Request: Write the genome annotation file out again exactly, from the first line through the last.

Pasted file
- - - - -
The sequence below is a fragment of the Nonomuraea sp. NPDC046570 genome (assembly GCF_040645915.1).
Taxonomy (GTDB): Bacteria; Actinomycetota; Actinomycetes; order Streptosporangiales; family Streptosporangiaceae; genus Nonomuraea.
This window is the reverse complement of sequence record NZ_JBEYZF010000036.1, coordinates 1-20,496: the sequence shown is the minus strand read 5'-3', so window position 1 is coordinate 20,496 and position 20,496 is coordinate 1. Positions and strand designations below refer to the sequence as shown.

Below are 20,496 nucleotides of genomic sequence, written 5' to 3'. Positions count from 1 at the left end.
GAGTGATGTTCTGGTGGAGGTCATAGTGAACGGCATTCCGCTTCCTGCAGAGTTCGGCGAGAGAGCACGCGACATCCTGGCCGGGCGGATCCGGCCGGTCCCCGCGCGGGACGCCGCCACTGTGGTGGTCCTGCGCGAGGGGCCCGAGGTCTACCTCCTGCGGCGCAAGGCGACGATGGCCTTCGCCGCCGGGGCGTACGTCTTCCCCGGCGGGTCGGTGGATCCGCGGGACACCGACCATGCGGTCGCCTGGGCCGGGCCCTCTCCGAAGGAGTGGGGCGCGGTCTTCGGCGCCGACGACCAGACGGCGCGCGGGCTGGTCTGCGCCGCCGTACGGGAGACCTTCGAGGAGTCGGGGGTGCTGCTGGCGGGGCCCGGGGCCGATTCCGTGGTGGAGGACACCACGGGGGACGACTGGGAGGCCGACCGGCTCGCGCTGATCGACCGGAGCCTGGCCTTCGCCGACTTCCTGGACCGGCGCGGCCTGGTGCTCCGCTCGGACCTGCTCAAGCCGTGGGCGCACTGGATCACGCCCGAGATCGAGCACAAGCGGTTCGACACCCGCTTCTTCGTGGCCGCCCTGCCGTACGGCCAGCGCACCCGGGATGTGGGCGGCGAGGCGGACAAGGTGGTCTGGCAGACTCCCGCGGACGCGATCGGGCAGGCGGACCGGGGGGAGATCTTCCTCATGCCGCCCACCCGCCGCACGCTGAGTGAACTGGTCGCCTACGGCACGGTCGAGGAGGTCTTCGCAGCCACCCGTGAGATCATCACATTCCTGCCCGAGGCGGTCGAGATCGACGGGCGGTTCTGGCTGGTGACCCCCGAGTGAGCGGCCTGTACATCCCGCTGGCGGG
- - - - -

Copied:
The sequence below is a fragment of the Nonomuraea sp. NPDC046570 genome (assembly GCF_040645915.1).
Taxonomy (GTDB): Bacteria; Actinomycetota; Actinomycetes; order Streptosporangiales; family Streptosporangiaceae; genus Nonomuraea.
This window is the reverse complement of sequence record NZ_JBEYZF010000036.1, coordinates 1-20,496: the sequence shown is the minus strand read 5'-3', so window position 1 is coordinate 20,496 and position 20,496 is coordinate 1. Positions and strand designations below refer to the sequence as shown.

Below are 20,496 nucleotides of genomic sequence, written 5' to 3'. Positions count from 1 at the left end.
GAGTGATGTTCTGGTGGAGGTCATAGTGAACGGCATTCCGCTTCCTGCAGAGTTCGGCGAGAGAGCACGCGACATCCTGGCCGGGCGGATCCGGCCGGTCCCCGCGCGGGACGCCGCCACTGTGGTGGTCCTGCGCGAGGGGCCCGAGGTCTACCTCCTGCGGCGCAAGGCGACGATGGCCTTCGCCGCCGGGGCGTACGTCTTCCCCGGCGGGTCGGTGGATCCGCGGGACACCGACCATGCGGTCGCCTGGGCCGGGCCCTCTCCGAAGGAGTGGGGCGCGGTCTTCGGCGCCGACGACCAGACGGCGCGCGGGCTGGTCTGCGCCGCCGTACGGGAGACCTTCGAGGAGTCGGGGGTGCTGCTGGCGGGGCCCGGGGCCGATTCCGTGGTGGAGGACACCACGGGGGACGACTGGGAGGCCGACCGGCTCGCGCTGATCGACCGGAGCCTGGCCTTCGCCGACTTCCTGGACCGGCGCGGCCTGGTGCTCCGCTCGGACCTGCTCAAGCCGTGGGCGCACTGGATCACGCCCGAGATCGAGCACAAGCGGTTCGACACCCGCTTCTTCGTGGCCGCCCTGCCGTACGGCCAGCGCACCCGGGATGTGGGCGGCGAGGCGGACAAGGTGGTCTGGCAGACTCCCGCGGACGCGATCGGGCAGGCGGACCGGGGGGAGATCTTCCTCATGCCGCCCACCCGCCGCACGCTGAGTGAACTGGTCGCCTACGGCACGGTCGAGGAGGTCTTCGCAGCCACCCGTGAGATCATCACATTCCTGCCCGAGGCGGTCGAGATCGACGGGCGGTTCTGGCTGGTGACCCCCGAGTGAGCGGCCTGTACATCCCGCTGGCGGG